April 4, 2007 |
The Federal Communications Commission told phone companies that they must require customers to provide a password to access their records by telephone, a move meant to discourage fraud. Phone companies, including those that use Internet-based calling technology, must also ask permission before transferring customer information to another company, the FCC said Monday. USTelecom, an industry trade group, said the requirements would increase costs.
December 13, 1999 |
When America Online has a problem, it's bad news for the service's 19 million members. But it's great news for rival Internet service provider EarthLink Network, which tailors its marketing pitches to appeal to disaffected AOL users. Last week, AOL gave EarthLink new ammunition by declaring that its customers would begin receiving pop-up ads--widely considered a nuisance--unless they made a special request to opt out of them. Even AOL members who previously told the Dulles, Va.
February 9, 2012 |
April 19, 2012 |
The Electronic Privacy Information Center is demanding that the U.S. Federal Communications Commission release the complete report on its Google Street View investigation. The Washington advocacy group has filed a Freedom of Information Act request to see the full 25-page report . The version that the FCC released last Friday was heavily redacted. The FCC has proposed imposing a $25,000 fine on Google for stonewalling its investigators about how its street-mapping service collected and stored personal data including names, email addresses, text messages and passwords from unprotected wireless networks.
May 18, 2011 |
Sitting in the stands at Dodger Stadium, Steve Bergmann began checking out nearby women he might hit on. But his eyes weren't scanning the seats — they were fixed on his smartphone. Bergmann tapped into an app that uses GPS to locate prospective dates in the vicinity. He scrolled through photos and profiles till one young woman caught his eye, then shot her an instant message. Half an hour later, Bergmann and Meg Riely, both 25, were sipping beers together at a concession stand.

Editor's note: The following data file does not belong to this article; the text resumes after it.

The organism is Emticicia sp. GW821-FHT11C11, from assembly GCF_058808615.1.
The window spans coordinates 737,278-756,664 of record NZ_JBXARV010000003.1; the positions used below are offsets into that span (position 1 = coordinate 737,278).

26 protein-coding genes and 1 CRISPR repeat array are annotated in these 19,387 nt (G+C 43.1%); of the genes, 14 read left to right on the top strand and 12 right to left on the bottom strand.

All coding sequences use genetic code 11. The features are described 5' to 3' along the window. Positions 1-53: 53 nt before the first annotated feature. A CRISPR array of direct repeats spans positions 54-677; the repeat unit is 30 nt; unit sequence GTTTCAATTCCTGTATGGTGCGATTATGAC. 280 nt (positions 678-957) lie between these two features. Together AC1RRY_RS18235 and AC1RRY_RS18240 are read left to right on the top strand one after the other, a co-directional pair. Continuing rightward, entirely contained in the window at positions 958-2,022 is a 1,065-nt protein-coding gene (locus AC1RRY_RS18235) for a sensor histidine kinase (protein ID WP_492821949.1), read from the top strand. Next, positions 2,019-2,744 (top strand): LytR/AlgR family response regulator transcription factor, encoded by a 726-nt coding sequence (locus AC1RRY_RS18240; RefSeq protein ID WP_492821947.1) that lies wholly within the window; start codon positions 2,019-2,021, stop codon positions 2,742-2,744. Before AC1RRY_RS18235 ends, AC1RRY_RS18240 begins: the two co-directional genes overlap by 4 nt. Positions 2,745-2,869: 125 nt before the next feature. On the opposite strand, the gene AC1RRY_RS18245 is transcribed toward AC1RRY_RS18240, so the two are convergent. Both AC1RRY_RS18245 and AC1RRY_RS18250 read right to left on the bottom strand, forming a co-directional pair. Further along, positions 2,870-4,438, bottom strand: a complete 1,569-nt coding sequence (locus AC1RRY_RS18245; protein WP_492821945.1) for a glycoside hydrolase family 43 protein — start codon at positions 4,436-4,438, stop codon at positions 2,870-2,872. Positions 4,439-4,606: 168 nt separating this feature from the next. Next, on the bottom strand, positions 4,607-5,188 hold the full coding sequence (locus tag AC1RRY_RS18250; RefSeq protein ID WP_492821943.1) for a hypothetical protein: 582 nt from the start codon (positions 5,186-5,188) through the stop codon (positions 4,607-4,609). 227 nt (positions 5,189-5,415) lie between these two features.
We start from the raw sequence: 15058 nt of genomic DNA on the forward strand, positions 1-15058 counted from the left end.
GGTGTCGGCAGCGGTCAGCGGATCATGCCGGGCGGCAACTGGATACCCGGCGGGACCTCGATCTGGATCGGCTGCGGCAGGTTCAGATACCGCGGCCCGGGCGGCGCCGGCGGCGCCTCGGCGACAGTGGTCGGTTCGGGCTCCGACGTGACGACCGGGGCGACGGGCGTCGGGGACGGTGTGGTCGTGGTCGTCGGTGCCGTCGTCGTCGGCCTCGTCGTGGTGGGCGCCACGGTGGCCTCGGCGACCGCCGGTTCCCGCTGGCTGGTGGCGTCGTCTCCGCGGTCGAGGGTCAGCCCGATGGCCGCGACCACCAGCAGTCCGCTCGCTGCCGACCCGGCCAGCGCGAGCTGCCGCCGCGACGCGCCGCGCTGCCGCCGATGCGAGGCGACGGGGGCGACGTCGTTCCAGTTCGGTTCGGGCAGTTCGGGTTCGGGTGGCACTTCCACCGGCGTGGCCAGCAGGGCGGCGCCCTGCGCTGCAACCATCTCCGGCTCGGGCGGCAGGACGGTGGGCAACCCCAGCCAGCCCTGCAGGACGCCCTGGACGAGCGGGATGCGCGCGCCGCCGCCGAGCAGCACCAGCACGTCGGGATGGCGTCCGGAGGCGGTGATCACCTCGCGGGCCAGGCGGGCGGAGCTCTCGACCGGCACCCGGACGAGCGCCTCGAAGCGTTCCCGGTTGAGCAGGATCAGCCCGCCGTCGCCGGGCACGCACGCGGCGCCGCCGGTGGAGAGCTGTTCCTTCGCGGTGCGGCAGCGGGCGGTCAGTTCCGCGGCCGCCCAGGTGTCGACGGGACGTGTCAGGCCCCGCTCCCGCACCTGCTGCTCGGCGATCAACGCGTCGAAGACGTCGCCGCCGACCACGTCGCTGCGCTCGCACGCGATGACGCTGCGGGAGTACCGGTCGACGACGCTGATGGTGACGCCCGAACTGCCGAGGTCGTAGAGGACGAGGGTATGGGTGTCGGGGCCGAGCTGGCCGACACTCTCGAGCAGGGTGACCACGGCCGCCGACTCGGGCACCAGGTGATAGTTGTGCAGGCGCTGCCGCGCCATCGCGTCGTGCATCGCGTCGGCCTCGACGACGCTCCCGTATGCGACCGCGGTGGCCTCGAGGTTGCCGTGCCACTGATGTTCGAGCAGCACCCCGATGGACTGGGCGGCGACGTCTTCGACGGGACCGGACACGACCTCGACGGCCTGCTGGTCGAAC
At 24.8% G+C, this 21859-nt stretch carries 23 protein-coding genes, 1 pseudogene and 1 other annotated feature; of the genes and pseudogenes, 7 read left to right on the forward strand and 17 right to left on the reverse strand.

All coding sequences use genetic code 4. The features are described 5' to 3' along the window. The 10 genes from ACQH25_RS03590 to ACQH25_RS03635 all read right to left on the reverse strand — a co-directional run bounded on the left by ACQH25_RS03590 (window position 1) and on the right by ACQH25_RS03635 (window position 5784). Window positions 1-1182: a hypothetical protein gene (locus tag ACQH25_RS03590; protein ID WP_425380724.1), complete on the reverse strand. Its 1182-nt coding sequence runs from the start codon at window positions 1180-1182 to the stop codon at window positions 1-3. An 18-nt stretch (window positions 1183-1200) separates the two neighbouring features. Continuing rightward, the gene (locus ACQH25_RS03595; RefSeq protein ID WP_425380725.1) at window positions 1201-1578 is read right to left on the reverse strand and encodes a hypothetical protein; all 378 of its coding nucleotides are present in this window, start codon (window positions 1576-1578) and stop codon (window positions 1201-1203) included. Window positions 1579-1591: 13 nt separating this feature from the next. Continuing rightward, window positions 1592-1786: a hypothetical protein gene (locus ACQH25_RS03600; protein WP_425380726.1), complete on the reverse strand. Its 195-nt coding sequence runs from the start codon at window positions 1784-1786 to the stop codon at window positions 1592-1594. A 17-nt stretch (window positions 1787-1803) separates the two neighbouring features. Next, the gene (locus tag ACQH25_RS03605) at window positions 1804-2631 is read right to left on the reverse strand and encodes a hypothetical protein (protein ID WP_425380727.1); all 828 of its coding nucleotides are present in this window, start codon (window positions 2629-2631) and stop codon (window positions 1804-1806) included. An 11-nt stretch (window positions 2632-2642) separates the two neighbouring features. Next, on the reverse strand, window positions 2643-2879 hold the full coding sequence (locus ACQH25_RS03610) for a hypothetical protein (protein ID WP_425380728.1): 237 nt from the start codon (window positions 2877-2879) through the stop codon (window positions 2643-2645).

December 4, 2012 |
Twenty-four hours after Facebook opened the polls , more than 100,000 users have cast their votes 10 to 1 against Facebook's proposed changes to its policies. That includes a proposal that would do away with Facebook users' right to vote on future changes. Hoping to get out the vote, the Electronic Privacy Information Center and the Center for Digital Democracy have joined forces with Facebook critic Julius Harper. They say they are campaigning to raise awareness about the vote.
August 21, 2011 |
Picture this: You stop in front of a digital advertising display at a mall and suddenly an ad pops up touting makeup, followed by one for shoes and then one for butter pecan ice cream. It seems to know you're a woman in your late 20s and, in fact, it does. When you looked at the display, it scanned your facial features and tailored its messages to you. Once the stuff of science fiction and high-tech crime fighting, facial recognition technology has become one of the newest tools in marketing, even though privacy concerns abound.
March 30, 2011 |
The radiation doses emitted by the most common walk-through airport scanners are extremely small and pose no significant health risk, according to a new report by a UC San Francisco radiology specialist. Still, Dr. Rebecca Smith-Bindman, a professor at the university's radiology and biomedical imaging department, recommends more independent testing to ensure the scanners are operating as designed. The report published Monday in the Archives of Internal Medicine comes in response to opposition from privacy rights groups such as the Electronic Privacy Information Center to the use of full-body scanners.
November 18, 2000 |
The FBI's controversial e-mail surveillance tool, known as Carnivore, can retrieve all communication that goes through an Internet service--far more than FBI officials have said it does--a recent test of its potential sweep found, according to bureau documents. An FBI official involved with the test stressed Friday that, although Carnivore has the ability to grab a large quantity of e-mails and Web communication, current law and specific court orders restrict its use.
July 16, 2011 |
A U.S. appeals court rejected a constitutional challenge to the government's use of body-imaging scanners at the nation's airports, ruling that the need to detect hidden explosives outweighs the privacy rights of travelers. The 3-0 decision announced Friday noted that passengers may avoid the scans by opting to undergo a pat-down by a screening agent. But since the body scanners became standard last year, more than 98% of air travelers have chosen to step into a machine, raise their arms and pose for "advanced imaging," the Transportation Security Administration said.